Givenchy (2008)

Average Rating:  46 User Reviews

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Play by Givenchy

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About Play by Givenchy

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Fragrance House
Lucas Sieuzac

Play is a men's fragrance launched in 2008 by Givenchy

Fragrance notes.

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Reviews of Play by Givenchy

There are 46 reviews of Play by Givenchy.

If there was ever a great example of online fragrance collectors liking something just because it's discontinued, it's this horrible monstrosity, Givenchy Play (2008). For some context, Givenchy had been burning the candle at both ends with endless flankers of the flanker Insensé Ultramarine (1994), then Pi (1999), Greenergy (2000), Givenchy pour Homme (2002), and Very Irrésistible for Men (2005) into the 2000's, flooding the market with insipid options nearly with the same block-headed frequency as Calvin Klein, but everything was a near-miss or a total misfire (also like CK), so they kept throwing spaghetti at the wall, which leads us to this. By the late 2000's, sweet tobacco and tonka clubbers were becoming the new rage for night wear, so while Paco Rabanne responded with 1 Million (2008), Givenchy responded with Play (later referred to as Play for Him when a women's version released in 2010). The premise is simple: make a sweet innocuous chemical mess with fruity fresh tones and that denatured patchouli thickness that does nothing but keep everything else on skin. Calvin Klein would try something similar to this years later with ck One Red Edition for Him (2014), but managed to do a better job. This is the kind of thing you try to forget when smelled, and struggle to remember if someone else asks you about it later. It's that bad.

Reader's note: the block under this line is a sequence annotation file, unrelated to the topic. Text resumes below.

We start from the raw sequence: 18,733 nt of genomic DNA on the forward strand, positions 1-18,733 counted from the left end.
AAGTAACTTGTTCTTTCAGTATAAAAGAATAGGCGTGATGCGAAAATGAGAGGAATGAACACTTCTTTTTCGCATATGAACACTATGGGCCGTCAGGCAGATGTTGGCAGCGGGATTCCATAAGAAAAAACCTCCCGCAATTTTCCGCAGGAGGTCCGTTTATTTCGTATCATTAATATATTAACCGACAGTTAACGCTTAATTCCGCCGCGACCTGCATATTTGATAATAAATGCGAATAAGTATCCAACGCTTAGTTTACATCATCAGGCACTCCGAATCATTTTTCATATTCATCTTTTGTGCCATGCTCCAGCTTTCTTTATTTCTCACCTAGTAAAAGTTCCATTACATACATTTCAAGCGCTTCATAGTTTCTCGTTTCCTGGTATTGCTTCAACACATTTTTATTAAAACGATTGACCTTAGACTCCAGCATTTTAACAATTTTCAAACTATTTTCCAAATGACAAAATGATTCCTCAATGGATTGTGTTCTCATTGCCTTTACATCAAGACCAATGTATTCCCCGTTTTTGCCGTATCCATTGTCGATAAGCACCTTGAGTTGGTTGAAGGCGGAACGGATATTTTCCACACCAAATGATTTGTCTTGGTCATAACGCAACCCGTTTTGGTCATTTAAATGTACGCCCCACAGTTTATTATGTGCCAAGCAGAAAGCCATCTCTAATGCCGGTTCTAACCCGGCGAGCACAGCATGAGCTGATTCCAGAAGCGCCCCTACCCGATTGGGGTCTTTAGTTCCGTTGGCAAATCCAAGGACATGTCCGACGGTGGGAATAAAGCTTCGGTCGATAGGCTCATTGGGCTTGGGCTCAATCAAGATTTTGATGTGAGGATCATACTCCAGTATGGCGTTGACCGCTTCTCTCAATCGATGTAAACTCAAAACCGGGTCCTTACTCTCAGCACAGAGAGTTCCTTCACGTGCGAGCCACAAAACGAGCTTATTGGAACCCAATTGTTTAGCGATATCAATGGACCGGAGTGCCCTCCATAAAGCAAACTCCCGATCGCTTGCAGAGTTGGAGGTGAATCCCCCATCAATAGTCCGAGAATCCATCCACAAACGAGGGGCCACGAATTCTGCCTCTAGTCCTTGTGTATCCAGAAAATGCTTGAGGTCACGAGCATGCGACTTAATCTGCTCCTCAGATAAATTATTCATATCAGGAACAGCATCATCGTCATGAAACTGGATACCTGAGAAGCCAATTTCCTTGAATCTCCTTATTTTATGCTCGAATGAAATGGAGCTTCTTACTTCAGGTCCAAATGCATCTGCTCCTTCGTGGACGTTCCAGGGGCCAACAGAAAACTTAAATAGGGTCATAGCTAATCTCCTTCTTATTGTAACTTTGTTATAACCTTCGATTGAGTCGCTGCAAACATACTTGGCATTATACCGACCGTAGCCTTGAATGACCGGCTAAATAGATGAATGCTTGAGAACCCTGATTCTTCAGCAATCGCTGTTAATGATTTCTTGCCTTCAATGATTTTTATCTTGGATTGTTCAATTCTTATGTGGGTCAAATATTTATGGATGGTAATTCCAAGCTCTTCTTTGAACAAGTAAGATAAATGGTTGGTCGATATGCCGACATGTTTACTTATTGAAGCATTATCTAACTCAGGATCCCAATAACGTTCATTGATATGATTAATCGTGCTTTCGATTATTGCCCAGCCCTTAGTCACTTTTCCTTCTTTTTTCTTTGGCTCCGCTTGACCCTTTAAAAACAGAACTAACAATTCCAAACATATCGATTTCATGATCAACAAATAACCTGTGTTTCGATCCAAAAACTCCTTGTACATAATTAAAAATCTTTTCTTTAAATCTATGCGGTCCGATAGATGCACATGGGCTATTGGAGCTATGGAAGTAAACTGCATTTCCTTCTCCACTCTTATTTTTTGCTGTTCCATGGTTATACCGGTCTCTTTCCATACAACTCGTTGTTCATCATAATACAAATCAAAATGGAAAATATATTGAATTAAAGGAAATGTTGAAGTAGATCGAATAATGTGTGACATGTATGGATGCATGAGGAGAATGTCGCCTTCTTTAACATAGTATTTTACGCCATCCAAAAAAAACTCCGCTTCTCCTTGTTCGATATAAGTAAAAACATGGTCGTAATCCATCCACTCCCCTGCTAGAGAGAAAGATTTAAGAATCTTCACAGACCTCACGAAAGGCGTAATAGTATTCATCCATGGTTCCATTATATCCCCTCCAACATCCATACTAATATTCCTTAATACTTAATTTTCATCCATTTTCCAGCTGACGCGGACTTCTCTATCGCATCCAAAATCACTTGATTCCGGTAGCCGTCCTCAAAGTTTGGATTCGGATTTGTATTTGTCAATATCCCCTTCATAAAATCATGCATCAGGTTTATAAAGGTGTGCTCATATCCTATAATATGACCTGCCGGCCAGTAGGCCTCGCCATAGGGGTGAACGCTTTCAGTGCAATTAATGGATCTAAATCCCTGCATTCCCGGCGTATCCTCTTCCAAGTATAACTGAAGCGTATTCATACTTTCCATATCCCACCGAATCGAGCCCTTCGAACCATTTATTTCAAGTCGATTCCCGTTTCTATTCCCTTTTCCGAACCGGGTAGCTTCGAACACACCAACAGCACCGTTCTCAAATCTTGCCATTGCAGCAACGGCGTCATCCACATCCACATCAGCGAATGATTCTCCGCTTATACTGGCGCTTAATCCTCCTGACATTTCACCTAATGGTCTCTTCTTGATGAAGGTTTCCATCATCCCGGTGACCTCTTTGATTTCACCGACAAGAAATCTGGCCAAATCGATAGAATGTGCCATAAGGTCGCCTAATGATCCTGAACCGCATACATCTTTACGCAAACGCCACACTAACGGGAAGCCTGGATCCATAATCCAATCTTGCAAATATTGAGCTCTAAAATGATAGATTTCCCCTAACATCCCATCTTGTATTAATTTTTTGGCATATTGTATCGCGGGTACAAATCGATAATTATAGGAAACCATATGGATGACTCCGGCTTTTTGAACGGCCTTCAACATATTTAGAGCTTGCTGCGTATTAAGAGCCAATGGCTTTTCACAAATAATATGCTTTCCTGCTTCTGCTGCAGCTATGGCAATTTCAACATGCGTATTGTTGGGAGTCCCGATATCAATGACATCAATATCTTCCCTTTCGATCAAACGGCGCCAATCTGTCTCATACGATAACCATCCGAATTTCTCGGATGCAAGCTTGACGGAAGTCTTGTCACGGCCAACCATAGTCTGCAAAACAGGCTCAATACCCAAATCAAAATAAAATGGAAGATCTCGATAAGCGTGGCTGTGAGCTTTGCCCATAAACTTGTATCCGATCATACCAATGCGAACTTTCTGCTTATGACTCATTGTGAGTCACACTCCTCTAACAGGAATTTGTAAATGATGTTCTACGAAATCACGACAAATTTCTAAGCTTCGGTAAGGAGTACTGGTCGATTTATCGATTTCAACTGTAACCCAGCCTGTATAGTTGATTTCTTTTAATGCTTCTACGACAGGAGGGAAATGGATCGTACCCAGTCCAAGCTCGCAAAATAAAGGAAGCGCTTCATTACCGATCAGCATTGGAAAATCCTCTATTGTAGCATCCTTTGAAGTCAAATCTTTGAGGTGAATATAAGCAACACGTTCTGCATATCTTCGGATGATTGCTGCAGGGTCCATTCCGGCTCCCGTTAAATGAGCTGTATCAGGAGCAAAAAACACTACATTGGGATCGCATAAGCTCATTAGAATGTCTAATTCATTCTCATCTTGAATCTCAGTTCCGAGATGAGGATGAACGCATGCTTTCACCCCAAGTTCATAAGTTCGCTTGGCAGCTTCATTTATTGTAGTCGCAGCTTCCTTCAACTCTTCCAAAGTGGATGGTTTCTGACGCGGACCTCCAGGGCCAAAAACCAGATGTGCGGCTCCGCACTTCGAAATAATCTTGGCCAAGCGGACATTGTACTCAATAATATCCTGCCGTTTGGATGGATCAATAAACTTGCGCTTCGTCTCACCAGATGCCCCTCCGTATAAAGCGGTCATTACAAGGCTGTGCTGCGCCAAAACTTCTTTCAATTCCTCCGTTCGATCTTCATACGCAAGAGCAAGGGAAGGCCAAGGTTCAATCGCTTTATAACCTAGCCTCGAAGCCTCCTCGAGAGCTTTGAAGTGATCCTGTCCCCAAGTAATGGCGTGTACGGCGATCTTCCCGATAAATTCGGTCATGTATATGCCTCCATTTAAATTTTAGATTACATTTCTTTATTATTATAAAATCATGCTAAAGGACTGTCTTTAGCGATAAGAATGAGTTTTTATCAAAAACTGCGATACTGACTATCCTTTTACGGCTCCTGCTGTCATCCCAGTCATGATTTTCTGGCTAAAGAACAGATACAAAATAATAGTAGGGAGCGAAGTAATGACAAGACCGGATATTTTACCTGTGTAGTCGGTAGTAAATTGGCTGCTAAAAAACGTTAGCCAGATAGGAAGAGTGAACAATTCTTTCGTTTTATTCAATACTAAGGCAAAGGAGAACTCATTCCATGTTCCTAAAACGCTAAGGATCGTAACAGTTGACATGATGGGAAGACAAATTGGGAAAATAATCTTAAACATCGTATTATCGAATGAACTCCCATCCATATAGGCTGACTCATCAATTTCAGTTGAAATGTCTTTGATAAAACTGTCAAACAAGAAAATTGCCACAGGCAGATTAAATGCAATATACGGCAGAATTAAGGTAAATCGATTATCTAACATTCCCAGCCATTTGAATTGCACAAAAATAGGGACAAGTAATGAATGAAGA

Emilie Coppermann did a lot of fragrances like this, so I guess she was an obvious choice, and she was paired with Lucas Sieuzac (son of Jean-Louis) to produce Play. The opening is ozonic peppery lemon and orange with a bit of sweetness that later moves into some geranium and white floral hedione filler. There are the usual clean aromachemical nondescript lines flowing through Play, like it was built off some ready-made framework that needed only the most minor modification to become its own fragrance, then the denatured patchouli, tonka tobacco note, some ethyl maltol sweetness and generic woody ambery nonsense (but not the heavy-handed scratchy ones) finish it off. What's even worse about this is it was built like a clubber but without the power of a clubber, because Givenchy already had plans for the flanker Givenchy Play Intense (2008) to release simultaneously as the -actual- clubber-strength version of this scent. Play Intense adds a touch of booziness that while not great, make it marginally better than this car crash of a scent. Wear time is about 7 hours and sillage is moderate, nothing else to report. You can wear this wherever you want but you'll smell a 2000's mall kiosk after the salesperson sprays 6 different clearance price things on cards for you. At least the sweetness and bits of floral peppery citrus make it feel more unisex than maybe it was meant to be.